Pardon me if I don’t join the Kumbaya choir that captivated the mainstream media on Sunday morning. While I unequivocally stand with the nearly 3 million Frenchmen who rallied in celebration of free speech and condemnation of Islamic terrorism, the image of world leaders marching arm in arm failed to evoke in me the euphoric triumph of good over evil that pervaded the multitude, indeed most of Western civilization. Rather, I lamented the hypocrisy of these very same world leaders who appease Muslim extremism, fund terrorism and honor terrorists, not unlike the ones who brought them together.
I couldn’t help but notice Palestinian Authority President Mahmoud Abbas standing near German Chancellor Angela Merkel – angling to get to the front of the line. Immediately I was transported back to September 11, 2001 and the scene in East Jerusalem as Palestinians celebrated the news that America was attacked.
At the time, Palestinian Liberation Organization Chairman Yasser Arafat publicly condemned the attacks as his minions handed out candy to children in Gaza. He also staged for the cameras his donation of blood for Americans injured in the twin tower attacks – later revealed as a hoax to mask the Palestinian rejoicing over the murder of 3,000 Americans.
Abbas is cut from the same cloth. A Holocaust denier in his own right, Abbas is a protégé of Arafat, who is unequivocally the father of modern day terrorism. Without the path to hell set in motion by Arafat and Abbas, there is no attack in France and no 9/11.
Abbas’ solidarity with world leaders against terrorism is the very definition of chutzpah.
On Christmas Day the Abbas government honored five terrorists with the official status of shahids (martyrs). Among those anointed to highest honor bestowed upon a terrorist were Ghassan and Uday Abu Jamal who walked into a Jerusalem synagogue and opened fire, killing four rabbis and a police officer.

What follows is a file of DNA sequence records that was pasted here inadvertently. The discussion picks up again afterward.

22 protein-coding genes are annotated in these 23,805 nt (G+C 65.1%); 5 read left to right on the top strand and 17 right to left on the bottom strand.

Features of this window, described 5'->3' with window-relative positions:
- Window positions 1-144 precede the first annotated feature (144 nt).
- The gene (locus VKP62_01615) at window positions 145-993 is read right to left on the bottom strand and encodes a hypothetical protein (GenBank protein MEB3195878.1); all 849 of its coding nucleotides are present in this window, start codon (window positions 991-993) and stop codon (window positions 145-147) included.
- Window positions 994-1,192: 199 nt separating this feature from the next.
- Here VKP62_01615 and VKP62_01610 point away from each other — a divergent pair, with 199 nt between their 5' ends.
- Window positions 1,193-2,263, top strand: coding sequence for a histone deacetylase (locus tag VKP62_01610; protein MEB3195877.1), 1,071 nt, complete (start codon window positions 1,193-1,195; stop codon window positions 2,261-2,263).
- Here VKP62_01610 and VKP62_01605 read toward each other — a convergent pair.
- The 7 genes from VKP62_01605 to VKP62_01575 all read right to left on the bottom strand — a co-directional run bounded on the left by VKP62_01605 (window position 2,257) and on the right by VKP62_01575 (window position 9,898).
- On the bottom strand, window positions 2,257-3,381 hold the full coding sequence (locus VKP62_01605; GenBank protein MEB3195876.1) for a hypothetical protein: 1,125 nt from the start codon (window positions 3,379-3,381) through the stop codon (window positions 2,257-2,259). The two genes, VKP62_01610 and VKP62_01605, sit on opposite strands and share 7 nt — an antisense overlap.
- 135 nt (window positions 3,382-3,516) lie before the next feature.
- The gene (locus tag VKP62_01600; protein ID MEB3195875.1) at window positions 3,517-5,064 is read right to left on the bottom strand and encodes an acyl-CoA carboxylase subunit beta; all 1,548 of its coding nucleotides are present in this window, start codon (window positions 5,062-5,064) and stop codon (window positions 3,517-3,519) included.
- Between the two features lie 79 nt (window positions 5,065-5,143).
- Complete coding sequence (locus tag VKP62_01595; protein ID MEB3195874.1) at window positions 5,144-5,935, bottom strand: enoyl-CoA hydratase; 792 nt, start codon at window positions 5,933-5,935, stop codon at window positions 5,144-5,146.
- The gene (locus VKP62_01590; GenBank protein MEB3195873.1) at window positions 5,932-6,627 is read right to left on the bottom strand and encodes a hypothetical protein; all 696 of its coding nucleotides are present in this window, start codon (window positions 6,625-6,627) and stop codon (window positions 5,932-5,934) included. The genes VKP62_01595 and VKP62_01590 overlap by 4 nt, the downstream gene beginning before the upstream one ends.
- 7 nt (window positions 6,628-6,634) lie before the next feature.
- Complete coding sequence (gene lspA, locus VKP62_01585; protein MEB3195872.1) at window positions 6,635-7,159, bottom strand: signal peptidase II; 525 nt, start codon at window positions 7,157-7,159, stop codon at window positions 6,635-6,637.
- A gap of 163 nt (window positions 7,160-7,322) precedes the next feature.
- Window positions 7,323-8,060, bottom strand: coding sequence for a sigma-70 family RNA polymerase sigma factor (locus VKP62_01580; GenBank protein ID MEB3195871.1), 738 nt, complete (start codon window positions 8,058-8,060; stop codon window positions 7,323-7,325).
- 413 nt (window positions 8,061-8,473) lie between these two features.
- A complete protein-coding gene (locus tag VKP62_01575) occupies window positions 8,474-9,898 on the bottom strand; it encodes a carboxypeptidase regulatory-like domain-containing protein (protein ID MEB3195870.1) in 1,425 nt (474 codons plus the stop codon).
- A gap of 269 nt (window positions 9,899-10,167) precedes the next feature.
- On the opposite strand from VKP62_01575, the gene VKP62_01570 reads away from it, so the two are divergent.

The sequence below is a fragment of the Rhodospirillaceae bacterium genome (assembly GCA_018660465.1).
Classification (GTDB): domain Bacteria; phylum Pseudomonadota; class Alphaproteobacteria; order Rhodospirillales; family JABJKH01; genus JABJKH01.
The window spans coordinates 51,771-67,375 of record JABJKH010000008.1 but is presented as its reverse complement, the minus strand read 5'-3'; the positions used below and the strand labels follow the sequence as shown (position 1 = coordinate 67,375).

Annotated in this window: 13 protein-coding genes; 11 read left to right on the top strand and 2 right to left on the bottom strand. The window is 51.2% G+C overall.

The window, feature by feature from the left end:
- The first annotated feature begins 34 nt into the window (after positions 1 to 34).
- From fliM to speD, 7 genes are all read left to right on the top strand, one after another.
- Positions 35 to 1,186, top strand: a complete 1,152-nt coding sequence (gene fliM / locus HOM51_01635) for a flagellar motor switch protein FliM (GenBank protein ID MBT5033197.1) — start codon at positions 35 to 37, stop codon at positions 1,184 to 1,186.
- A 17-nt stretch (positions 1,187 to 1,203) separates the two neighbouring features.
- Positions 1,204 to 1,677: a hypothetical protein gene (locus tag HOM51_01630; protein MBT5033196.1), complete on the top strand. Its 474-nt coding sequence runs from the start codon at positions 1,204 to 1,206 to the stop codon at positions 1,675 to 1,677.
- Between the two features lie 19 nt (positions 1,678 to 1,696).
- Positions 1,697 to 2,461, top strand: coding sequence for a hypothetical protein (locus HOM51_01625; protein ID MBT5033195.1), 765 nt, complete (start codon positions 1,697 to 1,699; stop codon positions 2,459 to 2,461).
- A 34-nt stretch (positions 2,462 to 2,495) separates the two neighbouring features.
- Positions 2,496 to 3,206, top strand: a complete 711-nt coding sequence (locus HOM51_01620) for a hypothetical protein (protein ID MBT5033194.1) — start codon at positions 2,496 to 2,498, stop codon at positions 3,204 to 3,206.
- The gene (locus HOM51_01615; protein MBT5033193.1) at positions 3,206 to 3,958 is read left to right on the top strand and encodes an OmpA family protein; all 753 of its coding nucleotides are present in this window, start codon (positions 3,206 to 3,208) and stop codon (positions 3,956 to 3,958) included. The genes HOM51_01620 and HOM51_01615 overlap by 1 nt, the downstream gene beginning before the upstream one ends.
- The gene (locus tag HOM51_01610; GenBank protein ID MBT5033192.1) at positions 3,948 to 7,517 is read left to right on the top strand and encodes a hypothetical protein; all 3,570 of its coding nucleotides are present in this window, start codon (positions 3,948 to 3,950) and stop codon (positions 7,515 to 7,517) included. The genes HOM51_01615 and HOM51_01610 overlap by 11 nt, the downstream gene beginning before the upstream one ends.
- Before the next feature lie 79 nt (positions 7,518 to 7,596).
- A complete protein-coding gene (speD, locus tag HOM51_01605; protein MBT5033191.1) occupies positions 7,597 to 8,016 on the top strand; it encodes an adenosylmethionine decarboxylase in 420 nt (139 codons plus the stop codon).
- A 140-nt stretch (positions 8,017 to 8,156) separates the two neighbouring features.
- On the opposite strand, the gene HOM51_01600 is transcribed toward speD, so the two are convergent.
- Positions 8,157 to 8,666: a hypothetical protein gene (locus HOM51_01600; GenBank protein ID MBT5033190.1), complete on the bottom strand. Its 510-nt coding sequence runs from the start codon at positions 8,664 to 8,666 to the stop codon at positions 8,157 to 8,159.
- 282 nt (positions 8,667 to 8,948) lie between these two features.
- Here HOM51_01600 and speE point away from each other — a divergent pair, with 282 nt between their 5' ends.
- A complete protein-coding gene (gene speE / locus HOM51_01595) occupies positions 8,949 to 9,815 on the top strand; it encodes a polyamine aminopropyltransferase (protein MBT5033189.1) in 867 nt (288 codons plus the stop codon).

The list of murderers lauded by Abbas is endless. One of the most disgusting is his personal decoration with the “Star of Honor” medal of arch-terrorist Nayef Hawatmeh in 2013. During the 1970s Hawatmeh committed multiple acts of terror resulting in the murder of over 30 school children.
But Abbas wasn’t the only terror advocate doing the march of hypocrisy.
Representatives from the government of Qatar could be found corrupting the dignitary pack. Known to be the terrorist organization Hamas’ biggest funder after Iran, their presence in Paris was undoubtedly an economic decision.
In November a French business delegation representing 32 companies visited the terrorist-sponsoring nation to discuss expanding business relations. There is even a French-Qatari Business Council in Paris, so economics is a logical reason for their participation — that and paying their respects to the terrorists who murdered eight French citizens.
Turkish Prime Minister Ahmet Davutoglu also delegitimizes Sunday’s walk of luminaries. Under his leadership with President Recep Tayyip Erdoğan, Hamas has found a staunch ally and sanctuary for their killers.
Hamas West Bank commander Saleh al-Arouri bragged to attendees at an August conference of Islamic clerics in Turkey that Hamas had carried out the June kidnapping and murder of American citizen Naftali Fraenkel and Israeli teenagers Eyal Yifrach and Gil-ad Shaar.
Turkey has also been implicated in supporting ISIS.
A November 11, 2014 report by Newsweek, “ISIS Sees Turkey as Its Ally: Former Islamic State Member Reveals Turkish Army Cooperation,” revealed the extent to which the Turkish military is assisting ISIS, according to “a reluctant former communications technician working for Islamic State.”
So you’ll forgive me if I don’t rejoice over the solidarity choir infiltrated by men with blood-soaked hands.
I remember how world leaders came together after 9/11. Thirteen years later, with thousands more dead at the hands of Islamic extremists, we are unified again.
But don’t worry. Since the West is incapable of learning from the past, I’m sure thousands more will perish after this massacre is a distant memory. In another thirteen years we can once again hold hands and create cute hashtags to show our support for this week’s victims.
I only pray the world proves me wrong.
Paul Miller is a contributor to the Franklin Center for Government & Public Integrity. He serves as principal of Pauliegroup LLC, a Chicago-based new-media and political consulting firm.